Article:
Obama to Further Disarm US Nuclear Weaponry

Tuesday, 26 Feb 2013 01:11 PM

By David Yonkman

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President Barack Obama is expected to soon issue a new directive on his efforts to drastically reduce U.S. nuclear forces. It would be the latest marker in his stated goal of eliminating such weapons worldwide.

His administration intends to reduce the U.S. strategic nuclear arsenal from current levels of more than 1,700 warheads to an estimated 1,000, according to published reports.

Sources say the president was prepared to make such an announcement in his Feb. 12 State of the Union address, but it was delayed after North Korea conducted its third nuclear test earlier that day.

The unilateral drawdown is part of a long-term policy shift from the Cold War legacy of a nuclear arms posture that pitted the United States against the former Soviet Union. The Obama administration is now focused on the prevention of nuclear proliferation and terrorism using minimal U.S. resources.

“Our greatest nuclear threat is no longer a large-scale nuclear exchange, but the danger that terrorists could acquire nuclear materials or, worse, a nuclear weapon,” Rose Gottemoeller, acting under secretary of state for arms control and international security, said last week.

The president’s policy change faces stiff resistance in Congress.

“What the president is proposing would be dangerous,” Republican U.S. Rep. Doug Lamborn of Colorado tells Newsmax. “As the U.S. scales back, we would end up with more danger to ourselves and more nuclear weapons.”

Lamborn serves on the House Armed Services Subcommittee on Strategic Forces. He argues that unilaterally drawing down nuclear weapons will cause other nations currently under U.S protection to initiate or advance their own nuclear weapons programs.

“When you reduce your power, you invite aggression and you create danger,” he said.

Obama first outlined his commitment “to seek the peace and security of a world without nuclear weapons” in a 2009 speech in Prague.

“As the only nuclear power to have used a nuclear weapon, the United States has a moral responsibility to act,” he said at the time. “We cannot succeed in this endeavor alone, but we can lead it, we can start it.”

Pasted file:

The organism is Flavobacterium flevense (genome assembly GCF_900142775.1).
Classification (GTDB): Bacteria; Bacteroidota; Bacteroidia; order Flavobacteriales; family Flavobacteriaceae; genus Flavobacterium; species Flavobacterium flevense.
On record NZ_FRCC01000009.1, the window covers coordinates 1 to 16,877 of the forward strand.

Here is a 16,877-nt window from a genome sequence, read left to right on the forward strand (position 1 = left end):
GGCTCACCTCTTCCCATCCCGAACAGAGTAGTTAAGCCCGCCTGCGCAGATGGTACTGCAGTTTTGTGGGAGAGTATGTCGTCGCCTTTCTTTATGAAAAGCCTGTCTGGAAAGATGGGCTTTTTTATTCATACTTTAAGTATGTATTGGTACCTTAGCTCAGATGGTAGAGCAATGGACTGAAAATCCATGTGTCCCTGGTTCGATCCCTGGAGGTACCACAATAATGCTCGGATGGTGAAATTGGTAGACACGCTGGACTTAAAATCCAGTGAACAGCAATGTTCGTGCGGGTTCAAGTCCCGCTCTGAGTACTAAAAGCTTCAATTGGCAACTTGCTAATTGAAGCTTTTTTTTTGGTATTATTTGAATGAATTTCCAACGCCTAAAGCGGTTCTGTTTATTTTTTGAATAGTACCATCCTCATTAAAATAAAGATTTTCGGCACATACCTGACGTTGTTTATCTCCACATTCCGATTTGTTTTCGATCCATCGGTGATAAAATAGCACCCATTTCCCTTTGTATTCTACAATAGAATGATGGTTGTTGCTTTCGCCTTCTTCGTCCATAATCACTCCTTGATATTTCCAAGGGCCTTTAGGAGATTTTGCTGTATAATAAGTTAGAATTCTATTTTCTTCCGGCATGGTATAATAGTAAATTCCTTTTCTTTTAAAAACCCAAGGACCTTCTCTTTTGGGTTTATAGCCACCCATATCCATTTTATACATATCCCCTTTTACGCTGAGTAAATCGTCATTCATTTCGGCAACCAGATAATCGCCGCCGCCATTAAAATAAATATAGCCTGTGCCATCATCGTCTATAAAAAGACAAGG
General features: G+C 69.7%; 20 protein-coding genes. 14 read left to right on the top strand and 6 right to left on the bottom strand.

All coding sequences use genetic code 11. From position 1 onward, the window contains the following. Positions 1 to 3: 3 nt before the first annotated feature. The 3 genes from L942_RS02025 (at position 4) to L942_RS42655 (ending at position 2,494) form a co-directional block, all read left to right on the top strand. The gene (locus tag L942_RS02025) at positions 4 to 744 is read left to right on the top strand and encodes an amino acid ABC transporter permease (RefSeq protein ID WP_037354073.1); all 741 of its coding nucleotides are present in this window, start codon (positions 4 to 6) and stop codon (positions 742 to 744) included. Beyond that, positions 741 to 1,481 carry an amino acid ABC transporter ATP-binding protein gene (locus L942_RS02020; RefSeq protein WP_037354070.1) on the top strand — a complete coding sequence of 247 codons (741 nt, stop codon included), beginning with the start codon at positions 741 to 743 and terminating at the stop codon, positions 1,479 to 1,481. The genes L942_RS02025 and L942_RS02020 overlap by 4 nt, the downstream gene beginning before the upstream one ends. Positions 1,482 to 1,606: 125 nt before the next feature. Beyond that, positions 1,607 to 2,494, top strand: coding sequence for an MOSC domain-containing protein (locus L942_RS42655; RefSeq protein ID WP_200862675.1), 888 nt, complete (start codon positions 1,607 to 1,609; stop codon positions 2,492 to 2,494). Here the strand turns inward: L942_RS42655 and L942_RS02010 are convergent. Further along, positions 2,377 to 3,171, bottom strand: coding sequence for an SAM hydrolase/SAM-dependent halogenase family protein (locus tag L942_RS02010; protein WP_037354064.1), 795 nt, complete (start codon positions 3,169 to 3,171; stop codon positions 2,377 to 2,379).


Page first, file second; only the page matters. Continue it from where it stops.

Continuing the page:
He pledged to reduce the role of such weapons in U.S. national security strategy to a level that exists solely to deter their use by other nuclear states.

The New Strategic Arms Reduction Treaty (New Start) signed in 2010 limits the United States and Russia to an accountable 1,550 deployed warheads. Today, the United States deploys an estimated 1,700 accountable strategic nuclear warheads and Russia deploys some 1,500 strategic warheads.

Other than Russia, China is the only other potential nuclear adversary that can currently launch nuclear weapons against the U.S. homeland. Arms Control Association Executive Director Daryl Kimball tells Newsmax that China possesses 50 to 75 warheads on intercontinental-range missiles.

Others put that number much higher. A Georgetown University team led by Phillip Karber, president of The Potomac Foundation, conducted a three-year study on China’s 3,000-mile tunnel system in 2011.

Their report concluded that as many as 3,000 nuclear warheads could be hidden in the vast underground complex.

Critics say that a minimal deterrence strategy amounts to deterrence by bluff. It positions weapons to target economic and population centers that the United States would never attack as opposed to an enemy’s military leadership and weaponry.

“The worst part about it is that it is a very transparent bluff,” Baker Spring, a research fellow in national security policy at the Heritage Foundation, tells Newsmax.

Rogue states such as Iran and North Korea are actively pursuing their nuclear ambitions and are likely less concerned about whether established nuclear powers would target their civilian populations.

An effective deterrence strategy would require that the United States position its weapons toward the adversarial military leadership and installations, according to Baker.

“Conveying deterrence is made convincing by declaring U.S. nuclear policy as there being a circumstance where the United States would use [its weapons],” Baker said.

Frank Gaffney, the founder and president of the Center for Security Policy, questions the effectiveness of U.S. nuclear weapons in fulfilling a minimal role.

Russia and China are currently modernizing their nuclear capabilities as the United States draws down its own, according to a 2010 Nuclear Posture Review, which is a road map for implementing the president’s agenda outlined in his 2009 Prague speech.

The document identifies the need for a modern nuclear infrastructure and highly skilled workforce to manage the current stockpile. “By certifying the reliability of each weapon we retain, the United States can credibly assure non-nuclear allies and partners that they need not build their own, while seeking greater stockpile reductions than otherwise possible.”

Gaffney agrees that the United States needs a robust deterrent that is appropriate for a sizable and increasingly complex mission. However, the United States has unilaterally not conducted a test since 1992.

Gaffney tells Newsmax that the U.S. nuclear-weapons stockpile is quickly becoming obsolete because of platforms dating as far back as the Manhattan Project in the 1940s and an over-reliance on computer modeling instead of real-world testing.

“How on earth do you know that they would actually work?” Gaffney said. “This is one of the dirtiest little secrets in our country, and I think the American people would be horrified if they knew.”


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